Introduce and prioritise animal agriculture on the agenda at the World Climate Conference

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Climate change is the greatest challenge facing humanity and the planet.

From 6 - 17th November 2017, delegates from governments all over the world, as well as thousands of environmental protection experts and activists, will attend this year's World Climate Change Conference (COP 23) in Bonn, Germany, to continue the process initiated at the Paris Climate Accord.

The problem

Animal agriculture is one of the leading causes of climate change, deforestation, pollution, water consumption, habitat loss and species extinction, responsible for more greenhouse gas emissions (14.5%) than the global transport sector – the world’s cars, planes, trains, ships – combined.

Yet it remains rarely, if ever, discussed by policymakers around the world. Animal populations need to be reduced and a change in dietary habits must be made, so that we can contain climate change and sustainably protect our environment. The answer is on our plates: according to the latest research, if consumers in the U.S. made one simple dietary change - substituting beef with the high-protein alternative beans, the country could achieve between 46 and 74% of their greenhouse gas emissions targets by 2020.[1] This makes animal agriculture the low-hanging fruit of the Paris Climate Accord targets.

Our goal

Politicians must introduce and prioritise food, particularly animal agriculture, on the global climate protection agenda. Starting in November 2017 at COP 23, policymakers must look beyond energy and transport sectors for climate savings, and open debate about the impact of global livestock production on our planet. We therefore call on the government of Germany, as the host nation for COP 23 in Bonn, to introduce and address this issue at the climate protection negotiations.

Who are ProVeg?

ProVeg UK, as part of an international food awareness organisation, is your voice in helping to create a world where people choose healthy, delicious food, that benefits all animals, people and our planet.

ProVeg also works to improve the taste, ease and accessibility of plant-based living by working to influence government policy, public institutions, the food industry, and society as a whole. We appreciate every single step that individuals, organisations and institutions take to move towards a more plant-based lifestyle. To make all this a reality, a powerful movement is essential. That is why ProVeg is working to create a global community of committed supporters and advocates.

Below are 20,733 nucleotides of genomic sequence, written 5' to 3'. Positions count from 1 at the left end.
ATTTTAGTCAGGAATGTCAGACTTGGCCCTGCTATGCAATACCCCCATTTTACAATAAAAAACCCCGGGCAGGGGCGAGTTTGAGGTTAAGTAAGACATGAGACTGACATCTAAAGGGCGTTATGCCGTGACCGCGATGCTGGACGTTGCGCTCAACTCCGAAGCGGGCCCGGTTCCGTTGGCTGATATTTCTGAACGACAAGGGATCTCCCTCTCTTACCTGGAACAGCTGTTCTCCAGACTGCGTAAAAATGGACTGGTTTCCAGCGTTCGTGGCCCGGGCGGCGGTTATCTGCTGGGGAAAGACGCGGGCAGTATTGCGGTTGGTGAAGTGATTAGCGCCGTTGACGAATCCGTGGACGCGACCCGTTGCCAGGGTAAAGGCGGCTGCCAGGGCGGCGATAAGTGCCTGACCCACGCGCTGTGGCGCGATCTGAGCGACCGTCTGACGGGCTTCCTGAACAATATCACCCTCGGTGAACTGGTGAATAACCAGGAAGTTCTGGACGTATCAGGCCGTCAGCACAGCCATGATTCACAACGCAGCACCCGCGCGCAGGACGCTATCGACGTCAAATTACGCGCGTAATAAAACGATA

Be part of our movement and help us to put the topic of animal agriculture on the climate protection agenda. Thank you for caring!

#AnimalAgricultureAtCOP23

Climate Alliance Germany

The Climate Alliance Germany is a broad alliance of more than 100 civil society organisations, including BUND (Friends of the Earth – Germany), Oxfam and WWF. The Alliance is committed to creating a political framework that will drastically reduce greenhouse gas emissions in Germany. As a member of the Climate Alliance Germany, ProVeg is committed to taking into account the considerable climate-impacting emissions from agricultural livestock farming and wants to sensitise other member organisations to the topic and communicate the topic effectively with them.

World Climate Change Conference (COP 23)

COP 23 is the World Climate Change Conference, which takes place this year in Bonn from 6 – 17th November. This is where the Parties to the Framework Convention on Climate Change will meet. The focus will be on how the detailed implementation of the climate change agreement (COP 21) agreed in Paris in 2015 can be implemented. This time, the Conference will be chaired by the Republic of Fiji, an island state that is severely threatened by climate change. Due to limited space, however, the conference will be hosted and organised by Germany.

Paris Climate Change Agreement (COP 21)

The COP 21 World Climate Change Conference adopted the Paris Convention in 2015, which provides for the limitation of man-made global warming to below 2°C compared with the pre-industrial age. In national implementation, this means that signatory states need to drastically reduce their greenhouse gas emissions in all sectors.

Animal Agriculture: The Climate Killer

The fundamental climate problem is that animal products consume considerably more resources than plant-based products due to inefficient conversion of protein and high inputs of water and energy during their production, thereby causing more emissions.

Meat production: An Unsustainable Juggernaut

The extent of the impact of agricultural livestock farming is far reaching and has a huge detrimental effect on our planet. One-third of the world's grain harvest lands up in feed troughs for animals, instead of on people’s plates.[2] The amount of meat production worldwide is over 300 million tonnes per year, and the trend is sharply increasing.[3] Even if demand remained constant, the volume of meat produced must increase to around 455 million tonnes by 2050[4] in order to meet the needs of a growing population, which is simply not possible in view of the finite resources on our planet. If governments are to take the commitments of the Paris Convention seriously, we need to adopt a radically different approach to food production.



[1] https://www.theatlantic.com/health/archive/2017/08/if-everyone-ate-beans-instead-of-beef/535536/
[2] FAO (2017): Crop Prospects and Food Situation. No. 1. Rome (March 2017). Online: http://www.fao.org/3/a-i6903e.pdf [13.09.2017]
[3] FAO (2017): FAOStat Statistics Database. Online: http://www.fao.org/faostat/en/#data/QL [13.09.2017]
[4] FAO (2012): World agriculture towards 2030/2050 – The 2012 Revision. Online: http://www.fao.org/docrep/016/ap106e/ap106e.pdf [13.09.2017]



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